Protect your planet by controlling a lone pilot that flies into the centre of the orbiting enemy mothership, avoiding obstacles and defeating enemies as you fly through. The Collider 2 is an endless runner with its own twist on the genre and enough content to keep things enticing.
There isn’t much to explain about The Collider 2; things are kept simple. You fly a ship down a trench/tunnel (in a kind of Star Wars Death Star run style), with varying objectives to complete as you go. There’re a few boss fights, all kinds of obstacles to dodge as you fly down the trench, enemies to take out, and coins to collect. Doing as much as you can, as best as you can, increases your score, which you can use to upgrade your ships stats. You have more than one ship to choose from, and each unlocks as you enter the next sector.
As you’re flying down the trench, you can boost which helps you beat the level under a certain time, but this also makes avoiding obstacles a lot harder – as well as the added balancing act of having to watch that your boost meter doesn’t overheat your ship. There are power-ups to collect as you dart down the trench, one of them being a cooldown pick-up that stops your ship overheating, meaning you can fly full speed ahead and make up for any lost time, or buffer for any potential mistakes you might make later on. Along with a few typical pick-up types such as shields and magnets, there are a few opportunities to have random spouts of luck interject into what is mostly a skill-focused experience.
Quick reactions and careful planning are what pays off in the end. Positioning yourself correctly and being able to dexterously adapt to oncoming threats are the key qualities you should have to really push yourself to the limit here. Becuase of the open-ended nature of The Collider 2‘s objectives, you can approach the game casually and focus on getting through the core experience of the game, or you can try and get everything done perfectly, and in the quickest time. There’s definitively a competitive component here for those wanting to take a more try-hard approach, but the game doesn’t lose anything by being played in a chilled out mood either.
The game can be played in a first-person perspective, or a close/far third-person view. You’ve also got a few options to choose from in terms of controls and experience too. You can play with your mouse or use a controller, but there’s also a VR option too. The mouse operates pretty well, but using a controller (despite constant tweaks on sensitivity and input thresholds) simply doesn’t feel responsive enough and feels like a handicap to play with. Surprisingly, VR is the best way to play. Whilst VR is mentioned on the store page as an optional experience, I’d say it’s the core experience after having played it in this mode. There’s no delay in ship movements; the response is instant as you move your head, down, and side-to-side. Your neck might suffer in the long run, but this is the fastest way to avoid obstacles, and makes full use of VR’s 3D/depth-perception to eye-up obstacles and your position in relation to them; it’s a natural fit.
The difference is night and day, as I can hold the boost button until the ship’s overheat limit, and still avoid everything effectively whereas, in the controller/mouse mode, I have to release the boost button to be able to dodge certain closing doors or rotating walls. It’s a bit annoying, because it seems like using a VR headset is almost like a cheat-code that enables a more responsive and agile ship, where using a controller or mouse is a handicap in that sense.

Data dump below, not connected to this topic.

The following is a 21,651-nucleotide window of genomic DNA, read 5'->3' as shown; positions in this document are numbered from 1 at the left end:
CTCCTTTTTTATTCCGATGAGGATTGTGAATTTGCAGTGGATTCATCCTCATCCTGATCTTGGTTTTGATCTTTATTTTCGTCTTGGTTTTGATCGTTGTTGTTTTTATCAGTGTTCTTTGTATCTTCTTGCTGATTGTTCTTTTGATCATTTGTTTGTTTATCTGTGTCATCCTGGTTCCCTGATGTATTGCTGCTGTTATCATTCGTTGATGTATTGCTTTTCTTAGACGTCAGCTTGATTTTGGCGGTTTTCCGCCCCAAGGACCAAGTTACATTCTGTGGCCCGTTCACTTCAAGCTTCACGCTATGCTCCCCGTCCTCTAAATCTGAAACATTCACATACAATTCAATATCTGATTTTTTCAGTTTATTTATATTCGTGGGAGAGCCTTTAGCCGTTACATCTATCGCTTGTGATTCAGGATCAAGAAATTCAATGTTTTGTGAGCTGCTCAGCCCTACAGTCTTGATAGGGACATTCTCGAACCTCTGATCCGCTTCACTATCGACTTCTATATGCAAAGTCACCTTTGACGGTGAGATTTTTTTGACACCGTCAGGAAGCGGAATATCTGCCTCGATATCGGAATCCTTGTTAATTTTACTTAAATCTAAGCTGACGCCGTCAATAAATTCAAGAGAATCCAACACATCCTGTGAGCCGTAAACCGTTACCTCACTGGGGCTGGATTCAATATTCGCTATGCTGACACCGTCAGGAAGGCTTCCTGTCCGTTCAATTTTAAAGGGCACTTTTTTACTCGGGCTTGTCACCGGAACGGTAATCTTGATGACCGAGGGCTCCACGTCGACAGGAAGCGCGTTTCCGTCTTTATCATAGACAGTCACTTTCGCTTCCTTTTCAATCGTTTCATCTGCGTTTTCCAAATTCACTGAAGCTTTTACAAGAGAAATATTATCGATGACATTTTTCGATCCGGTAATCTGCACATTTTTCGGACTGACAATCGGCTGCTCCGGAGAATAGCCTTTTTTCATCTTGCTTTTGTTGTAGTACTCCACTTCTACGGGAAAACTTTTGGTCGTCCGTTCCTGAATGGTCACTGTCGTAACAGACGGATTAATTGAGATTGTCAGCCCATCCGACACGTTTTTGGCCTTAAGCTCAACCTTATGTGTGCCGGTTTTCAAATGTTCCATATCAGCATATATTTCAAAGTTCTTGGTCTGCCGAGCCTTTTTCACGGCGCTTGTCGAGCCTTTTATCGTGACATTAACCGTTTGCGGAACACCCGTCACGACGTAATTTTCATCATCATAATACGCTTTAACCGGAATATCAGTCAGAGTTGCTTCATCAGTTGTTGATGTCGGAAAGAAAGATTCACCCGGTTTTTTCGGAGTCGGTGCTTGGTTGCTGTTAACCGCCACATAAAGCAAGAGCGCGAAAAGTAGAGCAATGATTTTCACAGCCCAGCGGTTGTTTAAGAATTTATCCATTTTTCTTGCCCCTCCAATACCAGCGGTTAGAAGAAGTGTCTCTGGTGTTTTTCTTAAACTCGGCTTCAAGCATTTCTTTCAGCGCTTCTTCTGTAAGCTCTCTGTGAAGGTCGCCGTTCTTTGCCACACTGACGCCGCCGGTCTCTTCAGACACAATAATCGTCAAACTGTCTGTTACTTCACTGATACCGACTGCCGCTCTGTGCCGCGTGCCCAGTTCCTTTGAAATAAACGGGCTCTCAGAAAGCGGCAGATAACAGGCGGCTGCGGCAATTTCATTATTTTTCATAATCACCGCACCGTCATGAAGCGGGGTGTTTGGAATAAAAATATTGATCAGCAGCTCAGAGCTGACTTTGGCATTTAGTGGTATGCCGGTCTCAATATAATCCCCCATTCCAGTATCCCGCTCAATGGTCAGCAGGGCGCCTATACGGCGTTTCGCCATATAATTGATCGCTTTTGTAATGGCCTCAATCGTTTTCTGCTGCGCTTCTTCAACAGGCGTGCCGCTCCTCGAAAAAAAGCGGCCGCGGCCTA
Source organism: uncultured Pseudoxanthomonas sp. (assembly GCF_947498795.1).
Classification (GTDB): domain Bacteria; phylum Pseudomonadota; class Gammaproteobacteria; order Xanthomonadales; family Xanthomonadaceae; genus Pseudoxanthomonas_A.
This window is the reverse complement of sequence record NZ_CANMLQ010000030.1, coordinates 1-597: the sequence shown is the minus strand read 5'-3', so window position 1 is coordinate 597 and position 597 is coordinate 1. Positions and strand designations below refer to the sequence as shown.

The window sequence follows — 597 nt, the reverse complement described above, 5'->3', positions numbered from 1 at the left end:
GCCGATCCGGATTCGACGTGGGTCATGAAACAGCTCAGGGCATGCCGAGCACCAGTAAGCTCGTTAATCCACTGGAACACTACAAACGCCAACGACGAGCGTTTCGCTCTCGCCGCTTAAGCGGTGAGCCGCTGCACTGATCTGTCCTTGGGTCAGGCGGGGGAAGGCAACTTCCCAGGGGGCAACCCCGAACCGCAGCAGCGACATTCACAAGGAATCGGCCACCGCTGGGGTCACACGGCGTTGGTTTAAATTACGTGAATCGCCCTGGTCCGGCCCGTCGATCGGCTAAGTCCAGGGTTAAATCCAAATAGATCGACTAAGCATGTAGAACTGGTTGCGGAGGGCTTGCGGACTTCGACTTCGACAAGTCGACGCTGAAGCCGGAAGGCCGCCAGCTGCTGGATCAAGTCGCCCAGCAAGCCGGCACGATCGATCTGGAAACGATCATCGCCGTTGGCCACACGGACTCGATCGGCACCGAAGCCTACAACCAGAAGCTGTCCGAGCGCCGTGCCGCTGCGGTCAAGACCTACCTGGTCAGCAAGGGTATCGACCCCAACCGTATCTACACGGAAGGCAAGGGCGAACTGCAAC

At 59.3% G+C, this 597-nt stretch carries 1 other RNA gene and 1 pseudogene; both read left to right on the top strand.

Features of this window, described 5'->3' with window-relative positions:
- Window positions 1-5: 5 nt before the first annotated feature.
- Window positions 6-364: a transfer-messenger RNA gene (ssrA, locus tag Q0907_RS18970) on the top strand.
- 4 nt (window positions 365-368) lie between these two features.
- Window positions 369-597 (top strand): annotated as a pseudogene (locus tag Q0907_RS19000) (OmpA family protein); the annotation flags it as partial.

The graphics are presentable, making sure to cater to the type of gamer who’s likely to get the most out of this experience casually, but not owning a PC capable of state-of-the-art graphics. The Collider 2 opts for style over fidelity, and offers a nice visual style to compensate for a simplified graphical approach. This helps keep framerates high, which is important for this genre of game. There’s a lot of graphical options to tweak, so even if the conservative approach to the graphics is still a bit too much for your system, there’s plenty of options to turn down. If you want to push it into Max/4K territory, you can tune things up and the game does a good job of providing enough visual flair to make high-end users feel like their hardware is being utilised to some degree. I can’t say much about the soundtrack as it didn’t stand out very much. It sinks into the background, providing ambience to the game and nothing more. “Serviceable enough” is the description I’d give.
A simple approach to design philosophies means The Collider 2 is a tightly-tailored experience that can be enjoyed in many ways, by both occasional/casual players who want a quick fix, and the hardcore fans who want to collect everything, buy every upgrade, and complete all three medals for each level in record time. It’s a shame that the levels are incredibly repetitive in terms of visual design (the only variety on offer being enemies and obstacle designs/placement), and the trench run approach to gameplay can get a little dull at times, with the same grey mothership walls passing you by as you boost through the tunnels. More effort could have been made to spice up the mothership interior design, but overall the concern is on the obstacles and objectives, and the ship serves simple as a background/flavouring for those challenges.
If you enjoy endless runners and fancy yourself taking flight of a ship as a change of pace, or if you’re looking for a VR experience worth your time, The Collider 2 does a good job of providing a fun and addictive game whilst keeping things simple and concise. Get to the end quickly, and do as much as you can on the way. Now do it again, but with more stuff in the way. You’ve most likely played this genre somewhere before, but The Collider 2 has enough going on to make it unique and worth the trouble of buying and giving a try.